The destructiveness of armed conflict has been a painful constant throughout human history. And despite efforts to limit its range and impact, the damage resulting from war still extends far beyond the battlefield. David P. Fidler explains how the realities of war challenge the very beliefs underpinning efforts to limit war’s impact on civilian health. Talia Hagerty and Jurgen Brauer argue that efforts to address the environmental damage from war must be integrated with peacebuilding to be effective. And Craig Forrest spotlights the threats war poses to cultural heritage sites and how international law has evolved to mitigate them.
The Chinese generation born since 1980 has come of age in a country its parents and grandparents hardly recognize. China’s rise from poor communist state to wealthy global superpower has had wide-ranging implications for how this generation sees itself, China and its place in the world. Robert L. Moore and Zhao Chang examine the cultural attitudes of China’s millenials and its even younger generation of digital natives. Teresa Wright explains why despite the post-Mao generation’s changing political attitudes, the Communist Party has little to fear. And Stanley Rosen examines this generation’s contradictory global outlook, which combines an embrace of Western culture with a renewed nationalism.
Since the global financial crisis, banks and the financial sector have become identified with destabilizing risk-taking and policy capture. But the nefarious influence of banking and finance is often overblown, while their important contributions to growth and development are at times underappreciated. Cornelia Woll explains why the banking lobby is not the monolithic juggernaut, nor the villain, it is often made out to be. Hans Dieter Seibel looks at informal finance and the various ways to integrate it into formal development approaches. And Johannes Linn examines the shifting environment for multilateral and subregional development banks, and the challenges and opportunities it presents.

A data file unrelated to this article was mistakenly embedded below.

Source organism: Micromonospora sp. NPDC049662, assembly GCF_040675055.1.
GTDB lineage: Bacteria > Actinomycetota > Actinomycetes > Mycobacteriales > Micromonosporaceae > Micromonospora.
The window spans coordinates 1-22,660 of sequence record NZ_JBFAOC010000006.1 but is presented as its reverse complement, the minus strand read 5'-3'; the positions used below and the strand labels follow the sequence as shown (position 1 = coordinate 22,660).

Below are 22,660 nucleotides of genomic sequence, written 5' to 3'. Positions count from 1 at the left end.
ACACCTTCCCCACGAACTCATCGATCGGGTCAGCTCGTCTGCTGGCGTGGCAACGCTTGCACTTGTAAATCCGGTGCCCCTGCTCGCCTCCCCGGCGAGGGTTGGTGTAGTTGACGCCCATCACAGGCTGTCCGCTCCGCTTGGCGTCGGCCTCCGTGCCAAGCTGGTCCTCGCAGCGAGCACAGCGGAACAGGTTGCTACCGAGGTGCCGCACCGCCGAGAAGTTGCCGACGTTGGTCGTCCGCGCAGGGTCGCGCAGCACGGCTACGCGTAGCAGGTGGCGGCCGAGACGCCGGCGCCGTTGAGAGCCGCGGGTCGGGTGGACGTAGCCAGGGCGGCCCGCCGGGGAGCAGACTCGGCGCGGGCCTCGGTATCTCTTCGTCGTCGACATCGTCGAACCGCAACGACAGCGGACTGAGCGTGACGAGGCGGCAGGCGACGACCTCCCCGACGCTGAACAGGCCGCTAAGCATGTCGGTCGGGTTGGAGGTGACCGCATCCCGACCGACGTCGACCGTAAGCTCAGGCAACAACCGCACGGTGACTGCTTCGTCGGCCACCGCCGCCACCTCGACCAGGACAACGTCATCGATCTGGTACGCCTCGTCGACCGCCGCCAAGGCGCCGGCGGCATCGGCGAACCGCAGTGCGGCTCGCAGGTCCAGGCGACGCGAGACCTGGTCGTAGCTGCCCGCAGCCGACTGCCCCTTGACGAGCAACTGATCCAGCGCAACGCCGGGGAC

The ongoing peace talks between the Colombian government and FARC rebels have put the process of ending insurgencies in the spotlight. But even in cases when an accord is reached and implemented, a stable peace depends on making sure insurgent groups, commanders and individual combatants do not return to the battlefield. Robert Muggah examines the evolution of Disarmament, Demobilization and Reintegration initiatives and the rise of a new generation of DDR approaches. And Johanna Söderström explains why transforming armed groups into political parties is just one aspect of transforming insurgencies, and insurgents, into democratic political actors.
Agriculture has historically played a central role in the expansion of human societies as well as commerce among them, and it continues to do so today. With the advent of new technologies, agricultural development has become more efficient, but not without implications for the environment. Timothy Josling explains agriculture’s outsized role in the global trade agenda. David Zilberman and Scott Kaplan argue that true sustainability in agricultural policy requires balancing economic wellbeing with environmental concerns. And Samuel Benin examines Africa’s agricultural development benchmarks and its progress so far in meeting them.